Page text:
Tayo Ogunbiyi writes that the Ruga controversy provides lessons for Nigeria
Nigeria is a nation of unending drama. Insecurity, unemployment, corruption, decayed infrastructure, ethnicity, tribalism are some of our recurring challenges. But we have learnt to live with them. Drama gives us a huge comic relief from our many troubles.
For some time, herders/ farmers’ clashes have continued to pose serious security threats in the country. In the last few months, the crisis, which was initially widespread in the northern part of the country, is curiously heading southward like wild fire.
In a bid to stem the tide, the federal government came up with the Rural Grazing Area (RUGA) settlements plan for herdsmen. According to the government, the scheme is meant to curb open grazing of animals as it seeks to settle animal farmers, not just cattle herders, in an organized place with the provision of basic and adequate amenities such as schools, hospitals, road networks, vet clinics, markets and so on.
However, the Ruga scheme was widely criticized by a cross section of Nigerians. Some state governors insisted that there is no land for ranches and cattle in their domains while several socio-cultural groups and traditional authorities openly opposed the initiative.
The last straw, however, seemed to be a comment made by Professor Wole Soyinka on the perceived danger of Ruga. A few days after the Nobel Laureate made the Ruga remarks, the federal government announced that it had suspended the controversial programme.
While addressing State House correspondents on the suspension, Ebonyi State Governor, Dave Umahi, disclosed that the scheme was not consistent with the National Livestock Transformation Plan (NTLP). He insisted that the NLTP approved by the National Economic Council (NEC) is a voluntary programme for interested states.
Meanwhile, in the middle of the Ruga hullabaloo, the social media was equally buzzing with yet another thriller. Wife of popular Nigerian musician, Busola Dakolo, had accused the Senior Pastor of Commonwealth of Zion Assembly (COZA), Pastor Biodun Fatoyinbo, of rape. According to Mrs. Dakolo, Pastor Fatoyinbo raped her twice in a week. She alleged that both incidents occurred before she turned 18.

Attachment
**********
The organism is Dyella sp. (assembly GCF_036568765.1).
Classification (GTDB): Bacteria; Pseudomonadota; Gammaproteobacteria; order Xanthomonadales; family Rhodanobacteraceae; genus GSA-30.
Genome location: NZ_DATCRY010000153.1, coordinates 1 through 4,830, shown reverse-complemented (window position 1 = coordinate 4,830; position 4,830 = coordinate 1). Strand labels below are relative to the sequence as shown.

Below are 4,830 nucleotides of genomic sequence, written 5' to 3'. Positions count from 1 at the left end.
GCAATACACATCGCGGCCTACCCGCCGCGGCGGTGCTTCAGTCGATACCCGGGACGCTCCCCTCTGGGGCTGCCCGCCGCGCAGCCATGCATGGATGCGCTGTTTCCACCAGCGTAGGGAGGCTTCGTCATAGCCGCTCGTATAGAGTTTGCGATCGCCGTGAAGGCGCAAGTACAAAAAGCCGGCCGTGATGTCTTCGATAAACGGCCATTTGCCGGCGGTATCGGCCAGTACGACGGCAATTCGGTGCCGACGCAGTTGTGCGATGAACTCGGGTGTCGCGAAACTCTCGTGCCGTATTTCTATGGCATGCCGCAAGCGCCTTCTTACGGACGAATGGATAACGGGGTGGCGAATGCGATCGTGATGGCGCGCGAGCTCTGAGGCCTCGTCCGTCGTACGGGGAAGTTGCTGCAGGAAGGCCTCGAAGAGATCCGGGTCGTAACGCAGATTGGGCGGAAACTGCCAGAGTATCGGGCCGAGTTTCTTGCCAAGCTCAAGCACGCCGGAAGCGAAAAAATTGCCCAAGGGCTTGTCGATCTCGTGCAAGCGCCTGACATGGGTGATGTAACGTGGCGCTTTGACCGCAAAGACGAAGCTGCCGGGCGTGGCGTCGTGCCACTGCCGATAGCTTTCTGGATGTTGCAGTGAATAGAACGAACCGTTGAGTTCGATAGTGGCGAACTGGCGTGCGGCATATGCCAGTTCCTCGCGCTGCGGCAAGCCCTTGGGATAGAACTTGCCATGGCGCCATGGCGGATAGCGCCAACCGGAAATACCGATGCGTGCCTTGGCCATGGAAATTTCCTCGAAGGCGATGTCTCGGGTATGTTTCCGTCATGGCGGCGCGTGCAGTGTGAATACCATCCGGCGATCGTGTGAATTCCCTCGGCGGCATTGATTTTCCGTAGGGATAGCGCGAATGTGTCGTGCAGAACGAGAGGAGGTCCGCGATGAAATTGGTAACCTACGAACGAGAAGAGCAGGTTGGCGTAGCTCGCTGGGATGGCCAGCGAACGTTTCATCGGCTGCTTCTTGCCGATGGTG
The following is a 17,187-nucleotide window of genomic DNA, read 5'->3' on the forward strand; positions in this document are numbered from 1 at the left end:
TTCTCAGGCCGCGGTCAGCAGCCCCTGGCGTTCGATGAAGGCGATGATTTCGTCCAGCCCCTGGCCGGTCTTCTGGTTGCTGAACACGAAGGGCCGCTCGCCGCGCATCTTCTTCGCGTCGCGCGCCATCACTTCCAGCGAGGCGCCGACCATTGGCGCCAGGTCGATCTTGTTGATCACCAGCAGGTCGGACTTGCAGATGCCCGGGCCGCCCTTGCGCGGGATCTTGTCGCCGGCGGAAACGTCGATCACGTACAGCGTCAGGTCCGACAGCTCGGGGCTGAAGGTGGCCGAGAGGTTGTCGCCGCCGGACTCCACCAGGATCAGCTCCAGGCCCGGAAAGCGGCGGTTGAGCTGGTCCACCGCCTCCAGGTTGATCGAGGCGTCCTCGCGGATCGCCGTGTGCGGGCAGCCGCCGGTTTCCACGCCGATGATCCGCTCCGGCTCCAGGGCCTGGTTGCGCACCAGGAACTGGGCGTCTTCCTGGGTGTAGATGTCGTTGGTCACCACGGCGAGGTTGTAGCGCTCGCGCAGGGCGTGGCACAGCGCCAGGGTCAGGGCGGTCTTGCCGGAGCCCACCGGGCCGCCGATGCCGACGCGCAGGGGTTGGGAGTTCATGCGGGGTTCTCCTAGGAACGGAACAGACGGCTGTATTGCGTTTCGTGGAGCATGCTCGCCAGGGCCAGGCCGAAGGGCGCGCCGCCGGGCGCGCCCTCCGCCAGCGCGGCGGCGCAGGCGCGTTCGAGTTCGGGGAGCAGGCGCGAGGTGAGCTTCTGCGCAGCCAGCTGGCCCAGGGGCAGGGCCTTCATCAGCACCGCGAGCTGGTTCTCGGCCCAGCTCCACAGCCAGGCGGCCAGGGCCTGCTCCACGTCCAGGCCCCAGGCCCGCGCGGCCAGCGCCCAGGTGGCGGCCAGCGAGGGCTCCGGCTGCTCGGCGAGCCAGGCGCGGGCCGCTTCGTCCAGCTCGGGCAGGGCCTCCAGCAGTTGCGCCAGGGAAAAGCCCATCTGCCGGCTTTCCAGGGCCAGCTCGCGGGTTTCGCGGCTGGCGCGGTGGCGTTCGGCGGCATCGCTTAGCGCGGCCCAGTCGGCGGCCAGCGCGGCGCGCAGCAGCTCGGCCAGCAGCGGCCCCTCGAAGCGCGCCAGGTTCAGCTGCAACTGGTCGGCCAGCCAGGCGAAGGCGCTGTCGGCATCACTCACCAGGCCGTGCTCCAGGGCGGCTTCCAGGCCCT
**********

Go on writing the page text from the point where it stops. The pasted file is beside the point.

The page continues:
Nigerians quickly shoved the Ruga controversy to the background, and COZA became the trendy news. In the midst of it all, Pastor Fatoyinbo vehemently denied the allegation. In a post on his Instagram page, the pastor declared: “I have never in my life raped anybody even as an unbeliever and I am absolutely innocent of this”.
Well, while many analysts seem to agree that Fatoyinbo might be right, they, nevertheless, opine it is possible he had consensual sex with his accuser. This is not the first time the Abuja-based pastor will be immersed in sex scandals. In 2013, Ese Walter, a member of his church alleged she had a sexual relationship with the pastor in London. Just a few days ago, another lady accused the pastor of rape. What will be the outcome of this new drama series?
What is, however, not in doubt is that we are in a season of drama. Senator representing Adamawa North, Mr. Elisha Abbo, is in the centre of yet another blockbuster. In a now viral CCTV footage clips, Abbo was alleged to have assaulted a shop attendant at a sex toy shop in Abuja last May. Details of the gory event were published in Premium Times and it prompted national indignation.
Initially, Abbo’s wife denied the allegation, saying that her husband, a ‘distinguished’ senator of the Federal Republic is too decent to stoop so low. However, the senator was to later rubbish her wife’s claim when he opened up to committing the alleged crime. In an emotion laden press conference, the senator apologized for his heinous conduct. He equally apologized to his victim and her family.
As we were taught in Didactic Literature, for the discerning, we could learn vital lessons from our current national dramas. The first is that we cannot wish away our national problems. As much as people might disdain the government Ruga plan, the fact remains that we still have a monster to contend with in the herdsmen/farmers’ crisis.
If we choose to sweep it under the carpet as we often do, we are merely postponing the evil day. On its part, the federal government must consult widely in order to find a generally acceptable solution to this issue. We cannot continue to witness unnecessary killings of our compatriots in avoidable circumstances.
The COZA affair is a reflection of moral decadence in our society. While randy charges against the trendy pastor remain mere allegation, it is a wake-up call to clerics who indulge in despicable sexual acts that their sins will, one day, catch up with them.
As for Abbo, as bad as his act was, for me, the apology is disarming enough, it demonstrates penitence. With the resources at his disposal, he could have gone to court, hire a crafty lawyer that would use legal technicalities to drag the case for long, but he chose to follow a more honorable path. He said sorry. In our clime, it is not usual to see ‘powerful’ figures make an apology.
Ogunbiyi, Ministry of Information & Strategy, Alausa, Ikeja